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When commuting, an easily maintainable bike will often be an important factor to consider when looking into which one may suit your needs the most. Because at the end of the day, who wants to spend endless hours or run up a small fortune just to keep their bike running?
But rest assured as there are many bikes on the market that fit this exact criteria and will be rider friendly to maintain due to their simplicity and durability!
What Regular Maintenance Should Be Done on a Bicycle?
Regular maintenance that should be carried out on any bicycle will include: washing, this is paramount for getting the most out of your bike as dirt from the road can corrode and damage working parts, namely your chainset and cassette. Washing your bike is also a great opportunity to check for damage and wear, for example making sure that your frame has not cracked.
During the process of washing it’s also very important to remember to degrease working parts such as your chain and cassette, remembering to coat the chain with lube once you’ve dried it. Lube will help protect your chain and keep it running smoothly for longer, this also applies to your cassette.
A very important part of maintenance includes checking the wear of your brakes as your safety is paramount: compromised stoppage distance is not something that you want to contend with. You will need to check the brake pads (applies to both calliper and disc brakes) to see if they are worn down completely and need replacing. Regarding rim brakes, you will also need to check for wear on the braking surface of the wheel (this will make the surface look slightly concave) whereas for the disc brakes you will just need to check the rotors for wear.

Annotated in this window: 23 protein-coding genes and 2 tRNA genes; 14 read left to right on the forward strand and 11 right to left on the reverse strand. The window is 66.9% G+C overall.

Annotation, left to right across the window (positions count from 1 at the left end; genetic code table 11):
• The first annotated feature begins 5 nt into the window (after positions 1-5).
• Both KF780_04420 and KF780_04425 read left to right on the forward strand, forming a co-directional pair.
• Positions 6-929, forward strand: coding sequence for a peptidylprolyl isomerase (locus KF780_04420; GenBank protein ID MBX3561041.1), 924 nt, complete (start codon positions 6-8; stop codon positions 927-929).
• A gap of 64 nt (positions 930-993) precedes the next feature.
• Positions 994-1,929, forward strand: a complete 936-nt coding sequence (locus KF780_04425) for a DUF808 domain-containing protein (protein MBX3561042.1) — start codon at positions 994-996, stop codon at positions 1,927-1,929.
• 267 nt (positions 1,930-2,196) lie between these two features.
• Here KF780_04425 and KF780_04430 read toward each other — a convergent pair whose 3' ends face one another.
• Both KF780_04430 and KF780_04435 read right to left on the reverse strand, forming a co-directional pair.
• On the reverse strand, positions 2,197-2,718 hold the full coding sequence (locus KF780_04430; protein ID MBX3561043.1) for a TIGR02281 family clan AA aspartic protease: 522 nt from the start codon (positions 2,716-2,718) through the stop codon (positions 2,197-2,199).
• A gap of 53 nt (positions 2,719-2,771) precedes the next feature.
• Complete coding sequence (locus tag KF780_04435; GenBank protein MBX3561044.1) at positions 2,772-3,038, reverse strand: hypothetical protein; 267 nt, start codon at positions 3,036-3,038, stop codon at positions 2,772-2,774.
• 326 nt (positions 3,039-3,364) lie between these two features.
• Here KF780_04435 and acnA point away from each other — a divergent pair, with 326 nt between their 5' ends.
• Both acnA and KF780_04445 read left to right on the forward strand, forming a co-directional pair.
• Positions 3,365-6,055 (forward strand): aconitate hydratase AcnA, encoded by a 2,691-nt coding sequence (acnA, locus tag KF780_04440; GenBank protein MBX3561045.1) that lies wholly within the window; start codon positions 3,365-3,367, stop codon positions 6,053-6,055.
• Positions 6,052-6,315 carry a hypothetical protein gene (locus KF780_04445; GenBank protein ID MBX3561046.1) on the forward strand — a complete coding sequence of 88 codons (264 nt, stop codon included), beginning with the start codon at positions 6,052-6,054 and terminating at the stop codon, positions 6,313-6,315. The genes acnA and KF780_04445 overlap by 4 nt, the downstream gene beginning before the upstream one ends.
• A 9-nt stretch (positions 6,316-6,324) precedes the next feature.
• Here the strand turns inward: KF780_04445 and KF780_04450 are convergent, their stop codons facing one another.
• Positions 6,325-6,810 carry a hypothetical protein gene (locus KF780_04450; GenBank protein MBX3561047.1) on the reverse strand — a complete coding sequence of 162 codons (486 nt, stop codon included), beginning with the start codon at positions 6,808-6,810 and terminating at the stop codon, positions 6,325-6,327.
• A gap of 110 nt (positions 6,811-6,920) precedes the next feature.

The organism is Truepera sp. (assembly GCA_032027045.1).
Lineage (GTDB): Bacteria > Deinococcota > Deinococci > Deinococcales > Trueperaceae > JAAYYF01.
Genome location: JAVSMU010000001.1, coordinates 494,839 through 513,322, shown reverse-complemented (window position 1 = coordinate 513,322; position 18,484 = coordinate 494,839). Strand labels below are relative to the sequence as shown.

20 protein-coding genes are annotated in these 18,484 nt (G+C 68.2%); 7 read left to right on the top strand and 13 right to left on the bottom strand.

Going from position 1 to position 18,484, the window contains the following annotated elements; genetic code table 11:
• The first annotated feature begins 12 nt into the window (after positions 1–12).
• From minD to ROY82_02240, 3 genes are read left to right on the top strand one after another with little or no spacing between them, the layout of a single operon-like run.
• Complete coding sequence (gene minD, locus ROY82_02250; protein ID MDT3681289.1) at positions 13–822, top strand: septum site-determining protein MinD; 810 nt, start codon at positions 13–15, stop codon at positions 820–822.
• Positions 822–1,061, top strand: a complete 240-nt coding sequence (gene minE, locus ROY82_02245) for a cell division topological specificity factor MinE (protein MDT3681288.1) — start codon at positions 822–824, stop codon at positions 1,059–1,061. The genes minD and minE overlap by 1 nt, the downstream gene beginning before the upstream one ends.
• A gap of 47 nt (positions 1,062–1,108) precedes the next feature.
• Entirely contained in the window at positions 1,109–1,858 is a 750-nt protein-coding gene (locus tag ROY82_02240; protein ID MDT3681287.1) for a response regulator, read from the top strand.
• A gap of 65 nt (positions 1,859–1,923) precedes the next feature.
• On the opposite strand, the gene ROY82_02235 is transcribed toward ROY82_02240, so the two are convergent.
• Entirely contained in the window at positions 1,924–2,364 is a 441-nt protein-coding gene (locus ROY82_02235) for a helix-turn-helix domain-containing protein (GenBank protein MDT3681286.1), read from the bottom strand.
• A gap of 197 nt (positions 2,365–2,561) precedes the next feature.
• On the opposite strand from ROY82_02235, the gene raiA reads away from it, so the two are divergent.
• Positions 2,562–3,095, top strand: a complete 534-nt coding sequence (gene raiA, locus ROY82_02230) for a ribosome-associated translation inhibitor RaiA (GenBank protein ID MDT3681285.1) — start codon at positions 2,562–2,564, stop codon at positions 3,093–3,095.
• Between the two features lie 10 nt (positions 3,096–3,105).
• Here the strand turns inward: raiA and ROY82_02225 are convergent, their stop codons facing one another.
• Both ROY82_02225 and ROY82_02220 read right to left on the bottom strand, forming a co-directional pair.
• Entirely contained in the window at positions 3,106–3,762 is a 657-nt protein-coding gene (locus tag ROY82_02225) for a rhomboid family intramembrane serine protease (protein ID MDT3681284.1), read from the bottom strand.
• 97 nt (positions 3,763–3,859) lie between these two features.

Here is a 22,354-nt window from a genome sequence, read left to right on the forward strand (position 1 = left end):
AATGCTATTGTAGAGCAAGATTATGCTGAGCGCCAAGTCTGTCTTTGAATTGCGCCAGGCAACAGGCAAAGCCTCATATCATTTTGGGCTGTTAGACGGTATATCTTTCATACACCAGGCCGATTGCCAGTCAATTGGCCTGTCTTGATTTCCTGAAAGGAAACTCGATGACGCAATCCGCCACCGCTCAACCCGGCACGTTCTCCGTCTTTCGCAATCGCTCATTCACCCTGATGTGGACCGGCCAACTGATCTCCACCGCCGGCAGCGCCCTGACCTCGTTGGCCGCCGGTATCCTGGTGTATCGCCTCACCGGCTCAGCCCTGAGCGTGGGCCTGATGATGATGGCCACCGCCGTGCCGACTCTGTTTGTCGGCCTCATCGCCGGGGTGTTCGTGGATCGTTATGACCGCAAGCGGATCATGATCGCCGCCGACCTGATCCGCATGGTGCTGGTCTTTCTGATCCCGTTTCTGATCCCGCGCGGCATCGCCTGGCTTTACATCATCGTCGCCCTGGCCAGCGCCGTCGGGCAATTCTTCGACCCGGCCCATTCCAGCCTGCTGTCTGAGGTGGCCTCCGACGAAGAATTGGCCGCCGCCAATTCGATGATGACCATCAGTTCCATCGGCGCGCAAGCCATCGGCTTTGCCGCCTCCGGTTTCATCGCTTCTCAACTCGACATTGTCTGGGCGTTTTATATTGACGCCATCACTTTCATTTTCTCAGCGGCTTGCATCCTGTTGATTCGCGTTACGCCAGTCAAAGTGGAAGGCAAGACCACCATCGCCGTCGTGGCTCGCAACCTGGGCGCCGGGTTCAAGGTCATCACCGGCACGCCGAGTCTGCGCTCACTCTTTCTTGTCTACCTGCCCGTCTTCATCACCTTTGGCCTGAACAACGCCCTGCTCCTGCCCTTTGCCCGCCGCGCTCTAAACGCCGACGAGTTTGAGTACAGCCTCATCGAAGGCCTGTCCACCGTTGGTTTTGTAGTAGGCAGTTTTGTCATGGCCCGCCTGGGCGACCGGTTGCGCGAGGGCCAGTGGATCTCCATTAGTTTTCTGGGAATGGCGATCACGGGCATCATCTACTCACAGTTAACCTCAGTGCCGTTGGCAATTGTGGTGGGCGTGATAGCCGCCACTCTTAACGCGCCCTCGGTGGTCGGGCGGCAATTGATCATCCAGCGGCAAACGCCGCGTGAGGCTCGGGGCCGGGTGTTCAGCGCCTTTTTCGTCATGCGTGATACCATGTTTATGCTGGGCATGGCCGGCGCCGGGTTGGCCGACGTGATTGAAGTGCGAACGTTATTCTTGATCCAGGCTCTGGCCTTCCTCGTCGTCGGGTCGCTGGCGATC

If you do happen to use hydraulic disc brakes on your bike then it’s also worth noting that you will need to ensure that you are leak free and do not have any air bubbles. If you do happen to have air bubbles trapped in the system your brakes will feel spongy and therefore need bleeding to correct this.
Another equally important part of your bike that needs maintaining are your tyres. It’s very important to check the wear of your tyres; if the tread looks bald / threadless then there’s a good chance that they need replacing. Similarly, the tyres also need inspecting for any debris such as glass or thorns to ensure that they are good to go for your morning commute and won’t cause a puncture down the line.
What is a Low Maintenance Bicycle?
A low maintenance bike is ideally one that is simple in design and preferably has a mechanical groupset (electronic gearing is a lot more complex and specialist and therefore high maintenance).
It will be a bike that is also easier to look after, not requiring as much complex TLC, therefore potentially including mudguards in order to keep the bike cleaner to prevent dirt from wearing away parts like the chainset.
A low maintenance bike would not include any parts that need specialist tools as this can be an expensive item to attain as well as being a more tricky task to carry out, for example hydraulic brakes, though very effective, need specialist equipment to maintain and bleed. Equally, having sealed bearings on your commuting bike definitely reduces the maintenance level and improves the longevity of your bearings as they are closed off and not free to the elements.